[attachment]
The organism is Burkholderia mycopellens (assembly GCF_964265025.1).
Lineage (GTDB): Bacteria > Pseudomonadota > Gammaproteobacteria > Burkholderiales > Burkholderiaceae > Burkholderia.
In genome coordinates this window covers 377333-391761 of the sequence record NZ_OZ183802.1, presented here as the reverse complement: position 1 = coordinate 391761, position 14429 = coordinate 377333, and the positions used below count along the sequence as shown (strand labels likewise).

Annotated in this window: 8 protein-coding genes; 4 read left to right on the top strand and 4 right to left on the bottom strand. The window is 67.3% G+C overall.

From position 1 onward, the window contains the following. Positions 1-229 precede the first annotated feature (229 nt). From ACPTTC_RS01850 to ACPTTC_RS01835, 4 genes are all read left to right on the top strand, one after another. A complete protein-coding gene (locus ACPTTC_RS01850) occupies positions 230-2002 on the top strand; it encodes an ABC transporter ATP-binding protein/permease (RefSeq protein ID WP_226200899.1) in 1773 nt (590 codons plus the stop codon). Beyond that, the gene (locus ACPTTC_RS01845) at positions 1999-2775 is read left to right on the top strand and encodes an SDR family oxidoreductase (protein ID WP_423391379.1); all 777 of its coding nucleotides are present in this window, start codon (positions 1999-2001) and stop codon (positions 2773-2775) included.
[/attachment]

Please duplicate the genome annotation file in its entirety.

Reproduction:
The organism is Burkholderia mycopellens (assembly GCF_964265025.1).
Lineage (GTDB): Bacteria > Pseudomonadota > Gammaproteobacteria > Burkholderiales > Burkholderiaceae > Burkholderia.
In genome coordinates this window covers 377333-391761 of the sequence record NZ_OZ183802.1, presented here as the reverse complement: position 1 = coordinate 391761, position 14429 = coordinate 377333, and the positions used below count along the sequence as shown (strand labels likewise).

Annotated in this window: 8 protein-coding genes; 4 read left to right on the top strand and 4 right to left on the bottom strand. The window is 67.3% G+C overall.

From position 1 onward, the window contains the following. Positions 1-229 precede the first annotated feature (229 nt). From ACPTTC_RS01850 to ACPTTC_RS01835, 4 genes are all read left to right on the top strand, one after another. A complete protein-coding gene (locus ACPTTC_RS01850) occupies positions 230-2002 on the top strand; it encodes an ABC transporter ATP-binding protein/permease (RefSeq protein ID WP_226200899.1) in 1773 nt (590 codons plus the stop codon). Beyond that, the gene (locus ACPTTC_RS01845) at positions 1999-2775 is read left to right on the top strand and encodes an SDR family oxidoreductase (protein ID WP_423391379.1); all 777 of its coding nucleotides are present in this window, start codon (positions 1999-2001) and stop codon (positions 2773-2775) included.